Thursday, 15 October 2009

The Web 3.0

Is CE ready?

Norman Perrin is rather good at keeping his eyes on the frontiers of communication technology, and the potential social implications of what begins to be seen there.

On Monday he published a brief, excited note on his blog, about the ‘Web 3.0‘, the next generation of communication on the Internet. Here it is in its entirety.

Blogs are possible because of Web 2.0 which makes us all potential creators of content, rather than simply passive readers of content.

What might 'The Future Internet' - Web 3.0 - look like? Take a peak at this video from the EU:


Excited, I rushed to this site, to find a piece of text so jargon-bound as to be unintelligible, and a video too choked with its own portent to make the slightest sense:

First, the text

I have no idea at all what this is talking about, except that the Internet is going to be very different and that this will in turn make a big difference to the lives of us all. I think that I already knew this, but I remain none the wiser about how or when or what.

You look for yourself. Below is the link to the written text:


To me this is what the Romans, the first uniters of Europe, used to call bollox.

Second, the video

The video, Service Web 3.0 video is so totally awful in its failure to communicate substance as to begger description. Maybe I misjudge it and it is meant to be satirical (there also a video there of a bigwig from Google, a Mr Cerf) but I suspect that the European Union does not do satire. See and judge it for yourself and form your own opinion:

I thought that the whole point of the Internet, in any of its generations, is communication. What is the commentator-lady on this video trying to do? Not communicate, that’s for sure. Ditto for the tricksy graphics. I’m in wonder at the technique but that’s not what I am watching the video for. And as for the cameo appearances, where did they get those people? Central Casting? If so, what requests did the film-makers put on the form that they sent down to get them: geek, personality-disorder?

Why did they do this to me? The EU seems to have sponsored all this. That means that none of it is cheap and that ultimately it is my money being squandered, What did the EU think that it was doing?

2.0: Conductive Education is still missing something

Norman obviously knows enough about the Web 2.0 to see through the ghastly prose and the egregious video show, down to whatever is meant underneath. Taking Norman’s word for it (as I have to), something big and new is coming, but what and how and when?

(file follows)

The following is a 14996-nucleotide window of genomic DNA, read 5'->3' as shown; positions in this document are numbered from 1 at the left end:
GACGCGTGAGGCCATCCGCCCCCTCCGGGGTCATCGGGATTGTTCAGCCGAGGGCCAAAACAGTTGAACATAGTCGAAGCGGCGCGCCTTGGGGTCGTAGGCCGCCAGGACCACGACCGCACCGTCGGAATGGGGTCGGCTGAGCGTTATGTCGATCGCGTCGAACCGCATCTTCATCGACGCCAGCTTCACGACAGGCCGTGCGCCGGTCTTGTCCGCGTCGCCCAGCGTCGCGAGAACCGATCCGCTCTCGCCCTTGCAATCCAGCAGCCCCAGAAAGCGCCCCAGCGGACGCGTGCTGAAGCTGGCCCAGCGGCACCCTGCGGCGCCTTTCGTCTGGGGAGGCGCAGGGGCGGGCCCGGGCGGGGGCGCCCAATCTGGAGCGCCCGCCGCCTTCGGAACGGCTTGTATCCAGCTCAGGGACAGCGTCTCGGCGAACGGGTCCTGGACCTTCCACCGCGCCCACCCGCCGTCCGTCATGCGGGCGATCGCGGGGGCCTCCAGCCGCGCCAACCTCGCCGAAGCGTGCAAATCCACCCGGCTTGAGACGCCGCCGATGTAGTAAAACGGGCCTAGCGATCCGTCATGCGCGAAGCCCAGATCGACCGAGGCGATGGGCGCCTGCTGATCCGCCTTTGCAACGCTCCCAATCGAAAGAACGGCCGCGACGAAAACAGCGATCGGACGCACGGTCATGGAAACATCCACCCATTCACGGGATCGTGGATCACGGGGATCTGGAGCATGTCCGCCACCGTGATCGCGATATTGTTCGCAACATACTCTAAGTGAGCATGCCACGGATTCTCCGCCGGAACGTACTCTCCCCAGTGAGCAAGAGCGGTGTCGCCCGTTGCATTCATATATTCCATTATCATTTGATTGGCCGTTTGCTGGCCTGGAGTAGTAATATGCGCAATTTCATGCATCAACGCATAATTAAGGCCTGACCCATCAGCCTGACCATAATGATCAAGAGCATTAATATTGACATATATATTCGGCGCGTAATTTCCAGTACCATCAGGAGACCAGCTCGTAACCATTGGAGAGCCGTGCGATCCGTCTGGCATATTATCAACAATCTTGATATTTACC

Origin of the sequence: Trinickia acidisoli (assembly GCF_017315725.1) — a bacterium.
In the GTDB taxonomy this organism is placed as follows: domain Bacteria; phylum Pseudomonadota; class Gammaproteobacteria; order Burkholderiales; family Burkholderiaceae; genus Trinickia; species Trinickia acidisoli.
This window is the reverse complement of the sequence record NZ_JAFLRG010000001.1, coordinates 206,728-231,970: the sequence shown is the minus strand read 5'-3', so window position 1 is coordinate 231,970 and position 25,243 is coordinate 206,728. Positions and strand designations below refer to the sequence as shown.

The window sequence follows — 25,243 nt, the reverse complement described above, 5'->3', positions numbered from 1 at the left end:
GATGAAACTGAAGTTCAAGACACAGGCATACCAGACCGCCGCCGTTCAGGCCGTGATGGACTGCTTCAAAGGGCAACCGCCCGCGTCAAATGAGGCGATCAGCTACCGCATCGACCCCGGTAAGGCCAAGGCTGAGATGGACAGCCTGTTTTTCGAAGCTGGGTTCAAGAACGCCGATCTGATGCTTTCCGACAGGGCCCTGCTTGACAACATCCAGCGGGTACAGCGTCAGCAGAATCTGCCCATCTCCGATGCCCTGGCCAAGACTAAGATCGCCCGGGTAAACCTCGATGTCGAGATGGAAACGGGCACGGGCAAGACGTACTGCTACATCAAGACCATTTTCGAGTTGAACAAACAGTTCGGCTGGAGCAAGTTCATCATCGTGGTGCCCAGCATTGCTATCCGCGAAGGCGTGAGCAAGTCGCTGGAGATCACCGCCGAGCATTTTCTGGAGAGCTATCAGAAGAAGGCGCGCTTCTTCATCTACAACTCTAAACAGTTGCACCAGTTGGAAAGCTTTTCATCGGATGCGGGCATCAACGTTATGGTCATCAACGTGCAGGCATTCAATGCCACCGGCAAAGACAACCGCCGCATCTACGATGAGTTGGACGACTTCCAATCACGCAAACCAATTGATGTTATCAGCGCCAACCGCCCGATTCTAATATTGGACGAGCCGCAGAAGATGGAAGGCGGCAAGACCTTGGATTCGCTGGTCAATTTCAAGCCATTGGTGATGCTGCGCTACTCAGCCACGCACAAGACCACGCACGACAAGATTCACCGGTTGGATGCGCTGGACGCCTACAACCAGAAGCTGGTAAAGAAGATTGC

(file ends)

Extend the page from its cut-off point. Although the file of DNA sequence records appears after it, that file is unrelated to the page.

I can just about get my head round blogging and social networking at the present 2.0 level, enough to know that the cause and the people in Conductive Education as a whole are failing to benefit from it as they could. Conductor Ben Foulger did an interesting pilot investigation documenting this area a year or so ago. My subjective, participatory impression is that, with a couple of possible exception, there has been no major change since then.

Changes over the last year or so?

There have indeed been changes in CE-people‘s internet usage over the last year or so since Ben’s study, in line with developments ‘outside; Conductive Education:
  • people are posting far more online videos (a year ago CE videos on line were still pretty rare but are now two-a-penny)
  • there is fast-expanding use of social networking (especially but not uniquely Facebook).
Big changes, these, but do they represent major (qualitative) change? On the basis solely of personal observation over the last two years, it seems reasonable to propose the following caveats to the growth reported above:
  • more people in Conductive Education now do indeed watch what is going on in on the CE blogosphere, but they remain ‘lurkers’, very few progressing from being passive observers to active contributors (and often then only as a result of encouragement and moral pressure),
  • i.e so far, most people do not participate actively
  • social interaction and recreation remain for the very large part the major use for social networking, and it is noticeable that conductors rarely venture into raising, notifying or discussing what might be called ‘professional’ matters
  • there is so far nothing interactive on the use of videos on line (please correct me if I am missing something).
Yet active interaction is surely what Web 2.0 is supposed to have been all about?